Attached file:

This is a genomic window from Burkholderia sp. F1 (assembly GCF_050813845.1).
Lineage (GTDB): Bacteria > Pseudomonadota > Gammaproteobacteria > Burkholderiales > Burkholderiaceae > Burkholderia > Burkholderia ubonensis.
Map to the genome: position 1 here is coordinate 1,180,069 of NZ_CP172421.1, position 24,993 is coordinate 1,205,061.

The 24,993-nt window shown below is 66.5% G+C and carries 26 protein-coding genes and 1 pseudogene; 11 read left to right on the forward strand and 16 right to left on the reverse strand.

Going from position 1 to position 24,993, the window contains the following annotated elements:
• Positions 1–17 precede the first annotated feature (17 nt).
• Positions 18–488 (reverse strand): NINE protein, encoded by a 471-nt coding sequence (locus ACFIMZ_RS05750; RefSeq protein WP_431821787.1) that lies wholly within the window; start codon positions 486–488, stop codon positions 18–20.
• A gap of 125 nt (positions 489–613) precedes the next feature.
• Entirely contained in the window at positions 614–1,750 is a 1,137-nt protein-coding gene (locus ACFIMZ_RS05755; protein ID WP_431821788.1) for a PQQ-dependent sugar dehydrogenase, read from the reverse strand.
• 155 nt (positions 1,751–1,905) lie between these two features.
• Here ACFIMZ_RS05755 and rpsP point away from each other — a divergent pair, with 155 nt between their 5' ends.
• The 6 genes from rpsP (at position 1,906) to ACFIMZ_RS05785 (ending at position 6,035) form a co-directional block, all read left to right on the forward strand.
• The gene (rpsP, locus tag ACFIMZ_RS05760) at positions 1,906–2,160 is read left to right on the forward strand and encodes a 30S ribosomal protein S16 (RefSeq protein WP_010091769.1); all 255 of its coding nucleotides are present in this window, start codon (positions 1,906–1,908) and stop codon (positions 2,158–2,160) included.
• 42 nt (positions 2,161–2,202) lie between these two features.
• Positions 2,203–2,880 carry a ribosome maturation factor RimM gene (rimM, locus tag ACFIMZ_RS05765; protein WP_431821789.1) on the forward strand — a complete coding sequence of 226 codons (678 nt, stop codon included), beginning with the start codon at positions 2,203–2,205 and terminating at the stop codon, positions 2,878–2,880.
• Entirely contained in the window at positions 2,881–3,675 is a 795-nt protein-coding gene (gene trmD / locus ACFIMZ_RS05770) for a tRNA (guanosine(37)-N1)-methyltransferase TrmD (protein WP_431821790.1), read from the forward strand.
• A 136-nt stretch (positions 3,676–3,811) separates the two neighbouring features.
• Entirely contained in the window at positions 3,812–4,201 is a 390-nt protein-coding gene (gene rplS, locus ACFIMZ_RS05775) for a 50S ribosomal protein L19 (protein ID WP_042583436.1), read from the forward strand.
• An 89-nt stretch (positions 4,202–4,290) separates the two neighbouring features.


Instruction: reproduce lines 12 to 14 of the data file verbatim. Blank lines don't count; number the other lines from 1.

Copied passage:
• The 6 genes from rpsP (at position 1,906) to ACFIMZ_RS05785 (ending at position 6,035) form a co-directional block, all read left to right on the forward strand.
• The gene (rpsP, locus tag ACFIMZ_RS05760) at positions 1,906–2,160 is read left to right on the forward strand and encodes a 30S ribosomal protein S16 (RefSeq protein WP_010091769.1); all 255 of its coding nucleotides are present in this window, start codon (positions 1,906–1,908) and stop codon (positions 2,158–2,160) included.
• 42 nt (positions 2,161–2,202) lie between these two features.